Australia celebrated its new $7.5 million black box in the Giardini (opened by Cate Blanchett and the Minister for the Arts George Brandis), which was designed by respected Melbourne architectural firm DCM and primarily funded from private sources. In the new space over 1300 works comprised Fiona Hall’s vast and manifold walk-in cabinet of curiosities, Wrong Way Time in the new space, a project that continued the artist’s intensive investigation of our fragile natural environment and what she calls ‘the madness, badness and sadness’ of today. Just days after this two-fold achievement, the head of the Australia Council, who successfully managed and fundraised for the new pavilion project, was informed by the Arts Minister of an immediate reduction of near $105 million from its annual budget (amounting to around a 50% cut) to be transferred for distribution to the arts from the Minister’s own office . . . interesting times
Over to the Arsenale, the Byzantine-style enclave of former shipyards and armouries, where the long pathway to the left of the Corderie was draped in mammoth, dark-stained hessian coal sacks in a work that addresses supply and demand of raw commodities, exchange and value by Ibrahim Mahama, one of 12 African artists in the Central Pavilion. Enwezor’s Central Pavilion in this site was less carefully articulated and is wrought as a rather disorientating assortment of cubicles that both gave little room for work to breathe and offered a platform for unexpected synergies. That being said and noted by many people during the Vernissage, there are certainly spacious and powerful moments such as Katharina Grosse’s vast painterly dystopian installation Untitled Trumpet; the mercurial Qiu Zhijie’s room of objects of wonder, Chris Ofili’s chapel-like space of painted walls and works (that is a microcosm of his New Museum solo exhibition of 2014) and a superb room containing a suspended canopy of tiny scrolling video portraits by the brilliant Turkish artist Kutlug Ataman accompanied by the late Chris Marker’s seminal PASSENGERS featuring 134 photographs taken in the Paris Métro.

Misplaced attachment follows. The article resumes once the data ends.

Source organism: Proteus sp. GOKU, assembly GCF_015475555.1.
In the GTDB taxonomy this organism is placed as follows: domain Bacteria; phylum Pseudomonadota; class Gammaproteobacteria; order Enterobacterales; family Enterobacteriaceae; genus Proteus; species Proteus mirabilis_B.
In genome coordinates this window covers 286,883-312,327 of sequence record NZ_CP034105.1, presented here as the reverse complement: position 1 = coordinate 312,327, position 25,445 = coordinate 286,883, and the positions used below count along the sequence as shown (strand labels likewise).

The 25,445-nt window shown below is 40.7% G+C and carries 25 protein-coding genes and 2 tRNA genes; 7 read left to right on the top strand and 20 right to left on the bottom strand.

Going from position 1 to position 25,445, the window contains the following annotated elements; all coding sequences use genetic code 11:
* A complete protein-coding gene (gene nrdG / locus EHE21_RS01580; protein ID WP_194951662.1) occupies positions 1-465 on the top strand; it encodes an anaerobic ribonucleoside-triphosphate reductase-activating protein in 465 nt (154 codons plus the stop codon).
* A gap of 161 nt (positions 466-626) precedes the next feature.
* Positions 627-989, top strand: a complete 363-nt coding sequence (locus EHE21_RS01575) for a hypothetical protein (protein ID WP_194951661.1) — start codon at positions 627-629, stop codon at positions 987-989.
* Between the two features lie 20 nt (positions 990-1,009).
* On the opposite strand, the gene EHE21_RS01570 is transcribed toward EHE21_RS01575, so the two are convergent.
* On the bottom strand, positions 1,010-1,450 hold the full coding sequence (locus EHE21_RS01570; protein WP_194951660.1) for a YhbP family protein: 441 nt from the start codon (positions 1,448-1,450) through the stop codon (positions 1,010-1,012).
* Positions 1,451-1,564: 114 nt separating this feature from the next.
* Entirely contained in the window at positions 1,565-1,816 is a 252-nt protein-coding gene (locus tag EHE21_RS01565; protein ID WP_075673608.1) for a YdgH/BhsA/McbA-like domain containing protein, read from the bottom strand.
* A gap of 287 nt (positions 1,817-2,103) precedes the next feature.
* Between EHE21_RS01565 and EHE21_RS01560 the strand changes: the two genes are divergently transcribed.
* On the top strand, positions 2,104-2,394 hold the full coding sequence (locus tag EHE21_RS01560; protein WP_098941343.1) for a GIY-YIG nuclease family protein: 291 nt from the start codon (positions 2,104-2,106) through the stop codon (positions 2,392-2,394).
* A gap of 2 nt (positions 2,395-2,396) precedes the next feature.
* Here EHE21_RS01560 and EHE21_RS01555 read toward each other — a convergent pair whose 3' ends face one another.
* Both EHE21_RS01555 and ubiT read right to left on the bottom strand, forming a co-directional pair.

Unexpected highlights for me were Argentinean artist Mika Rottenberg, whose work comprises literally thousands and thousands of pearls and a quirky video, projected in a too-tiny room; and the fascinating multi-channel video by Melbourne duo Sonia Leber and David Chesworth, whose Zaum Tractor explores the early 20th-century Futurist language Zaum and was filmed among the retro-modernist political architecture of regional Russia.